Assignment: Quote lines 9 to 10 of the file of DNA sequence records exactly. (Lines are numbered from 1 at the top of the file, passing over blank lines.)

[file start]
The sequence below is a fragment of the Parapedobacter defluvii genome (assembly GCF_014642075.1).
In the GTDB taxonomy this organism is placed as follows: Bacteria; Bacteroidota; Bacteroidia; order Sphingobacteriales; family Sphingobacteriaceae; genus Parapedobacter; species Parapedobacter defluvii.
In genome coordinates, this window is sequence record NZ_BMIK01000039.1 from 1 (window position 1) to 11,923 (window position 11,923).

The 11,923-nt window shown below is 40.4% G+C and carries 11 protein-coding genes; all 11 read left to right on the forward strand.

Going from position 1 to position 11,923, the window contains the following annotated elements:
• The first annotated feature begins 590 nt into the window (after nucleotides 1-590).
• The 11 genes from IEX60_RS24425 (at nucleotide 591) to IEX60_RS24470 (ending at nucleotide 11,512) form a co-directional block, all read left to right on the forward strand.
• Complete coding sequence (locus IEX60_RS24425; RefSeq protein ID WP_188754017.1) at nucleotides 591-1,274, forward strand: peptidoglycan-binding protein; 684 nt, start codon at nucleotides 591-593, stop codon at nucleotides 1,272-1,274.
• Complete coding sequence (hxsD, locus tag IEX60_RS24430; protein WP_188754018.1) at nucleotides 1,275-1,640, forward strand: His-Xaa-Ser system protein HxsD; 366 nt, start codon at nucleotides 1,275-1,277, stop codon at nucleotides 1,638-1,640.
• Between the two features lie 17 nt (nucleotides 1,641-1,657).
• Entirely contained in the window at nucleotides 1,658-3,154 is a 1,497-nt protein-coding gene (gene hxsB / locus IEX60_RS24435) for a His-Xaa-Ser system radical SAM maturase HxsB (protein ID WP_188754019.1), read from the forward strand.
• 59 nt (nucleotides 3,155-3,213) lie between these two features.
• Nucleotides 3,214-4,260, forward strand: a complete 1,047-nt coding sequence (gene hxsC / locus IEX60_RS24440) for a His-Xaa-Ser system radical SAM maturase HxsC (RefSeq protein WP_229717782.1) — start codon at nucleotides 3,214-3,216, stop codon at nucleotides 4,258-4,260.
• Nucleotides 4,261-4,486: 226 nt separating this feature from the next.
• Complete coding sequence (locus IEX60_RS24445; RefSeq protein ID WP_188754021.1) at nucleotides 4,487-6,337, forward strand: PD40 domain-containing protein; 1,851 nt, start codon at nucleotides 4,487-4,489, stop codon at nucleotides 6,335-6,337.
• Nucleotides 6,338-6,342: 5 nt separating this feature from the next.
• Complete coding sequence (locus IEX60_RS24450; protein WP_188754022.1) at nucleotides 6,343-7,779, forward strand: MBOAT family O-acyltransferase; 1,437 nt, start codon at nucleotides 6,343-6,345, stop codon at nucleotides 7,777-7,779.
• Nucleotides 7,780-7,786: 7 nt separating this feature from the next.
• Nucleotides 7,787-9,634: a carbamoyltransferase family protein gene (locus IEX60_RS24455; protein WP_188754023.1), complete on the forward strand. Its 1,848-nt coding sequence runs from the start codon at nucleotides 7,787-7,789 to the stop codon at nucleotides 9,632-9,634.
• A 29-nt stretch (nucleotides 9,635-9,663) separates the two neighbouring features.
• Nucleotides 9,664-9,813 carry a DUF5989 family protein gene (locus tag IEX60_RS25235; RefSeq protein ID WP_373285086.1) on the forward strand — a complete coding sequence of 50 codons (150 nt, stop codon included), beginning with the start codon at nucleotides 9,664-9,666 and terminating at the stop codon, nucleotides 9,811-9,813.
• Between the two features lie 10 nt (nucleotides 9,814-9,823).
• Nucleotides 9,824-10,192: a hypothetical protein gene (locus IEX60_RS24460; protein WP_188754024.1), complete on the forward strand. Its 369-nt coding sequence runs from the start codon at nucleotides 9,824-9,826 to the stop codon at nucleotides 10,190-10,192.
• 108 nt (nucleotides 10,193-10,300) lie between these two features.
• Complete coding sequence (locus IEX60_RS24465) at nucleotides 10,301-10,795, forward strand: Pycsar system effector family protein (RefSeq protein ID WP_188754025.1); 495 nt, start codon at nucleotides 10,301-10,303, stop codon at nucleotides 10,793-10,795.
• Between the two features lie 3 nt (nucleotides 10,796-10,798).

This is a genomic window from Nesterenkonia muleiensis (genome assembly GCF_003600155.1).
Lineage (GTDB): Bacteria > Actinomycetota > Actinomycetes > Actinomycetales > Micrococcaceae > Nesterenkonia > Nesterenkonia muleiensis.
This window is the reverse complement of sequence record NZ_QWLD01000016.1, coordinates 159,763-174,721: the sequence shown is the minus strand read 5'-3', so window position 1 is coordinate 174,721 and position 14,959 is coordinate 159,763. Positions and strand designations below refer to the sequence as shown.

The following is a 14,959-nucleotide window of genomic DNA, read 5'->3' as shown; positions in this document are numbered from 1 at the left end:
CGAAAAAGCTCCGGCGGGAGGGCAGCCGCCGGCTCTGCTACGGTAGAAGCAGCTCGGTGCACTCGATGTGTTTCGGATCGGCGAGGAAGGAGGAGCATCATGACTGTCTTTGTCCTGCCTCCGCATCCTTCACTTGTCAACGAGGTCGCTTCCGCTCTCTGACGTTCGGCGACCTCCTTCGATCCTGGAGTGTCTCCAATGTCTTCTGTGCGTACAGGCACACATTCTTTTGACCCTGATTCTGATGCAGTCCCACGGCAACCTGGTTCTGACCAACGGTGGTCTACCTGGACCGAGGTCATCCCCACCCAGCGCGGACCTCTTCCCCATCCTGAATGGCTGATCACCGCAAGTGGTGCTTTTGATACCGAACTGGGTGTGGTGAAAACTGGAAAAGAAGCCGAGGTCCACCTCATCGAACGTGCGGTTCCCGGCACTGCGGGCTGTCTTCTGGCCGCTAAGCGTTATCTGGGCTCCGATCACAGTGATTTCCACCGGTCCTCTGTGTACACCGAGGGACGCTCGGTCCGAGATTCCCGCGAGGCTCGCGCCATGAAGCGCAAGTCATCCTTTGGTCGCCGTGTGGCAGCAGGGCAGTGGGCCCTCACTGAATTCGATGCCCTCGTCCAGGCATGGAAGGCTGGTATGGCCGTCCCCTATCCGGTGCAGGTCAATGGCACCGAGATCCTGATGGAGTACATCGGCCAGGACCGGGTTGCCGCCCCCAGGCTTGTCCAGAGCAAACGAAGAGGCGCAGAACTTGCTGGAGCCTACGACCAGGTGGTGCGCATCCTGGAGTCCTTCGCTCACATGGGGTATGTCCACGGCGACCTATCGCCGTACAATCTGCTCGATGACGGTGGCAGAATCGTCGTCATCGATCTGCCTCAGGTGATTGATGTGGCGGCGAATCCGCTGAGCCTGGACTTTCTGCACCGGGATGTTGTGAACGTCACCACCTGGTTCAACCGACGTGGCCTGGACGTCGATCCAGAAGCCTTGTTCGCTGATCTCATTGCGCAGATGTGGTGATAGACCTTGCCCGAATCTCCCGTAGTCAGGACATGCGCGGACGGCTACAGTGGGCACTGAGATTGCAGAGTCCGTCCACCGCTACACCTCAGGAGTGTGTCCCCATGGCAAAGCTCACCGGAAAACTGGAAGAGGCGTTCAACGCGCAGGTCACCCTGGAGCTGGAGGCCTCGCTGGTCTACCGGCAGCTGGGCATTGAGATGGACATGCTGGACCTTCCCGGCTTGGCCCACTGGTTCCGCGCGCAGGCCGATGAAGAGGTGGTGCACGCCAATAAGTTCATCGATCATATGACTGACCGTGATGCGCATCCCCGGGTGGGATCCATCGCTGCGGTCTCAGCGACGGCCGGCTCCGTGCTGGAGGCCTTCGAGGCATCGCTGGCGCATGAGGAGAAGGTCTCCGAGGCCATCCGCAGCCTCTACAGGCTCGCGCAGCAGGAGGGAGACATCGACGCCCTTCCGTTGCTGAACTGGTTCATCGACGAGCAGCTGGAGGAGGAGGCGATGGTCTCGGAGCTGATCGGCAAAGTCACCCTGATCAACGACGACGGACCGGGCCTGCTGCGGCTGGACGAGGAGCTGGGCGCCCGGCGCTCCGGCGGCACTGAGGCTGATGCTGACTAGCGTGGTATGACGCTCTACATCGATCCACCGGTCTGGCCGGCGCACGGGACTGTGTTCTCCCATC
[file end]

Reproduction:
• Complete coding sequence (hxsD, locus tag IEX60_RS24430; protein WP_188754018.1) at nucleotides 1,275-1,640, forward strand: His-Xaa-Ser system protein HxsD; 366 nt, start codon at nucleotides 1,275-1,277, stop codon at nucleotides 1,638-1,640.
• Between the two features lie 17 nt (nucleotides 1,641-1,657).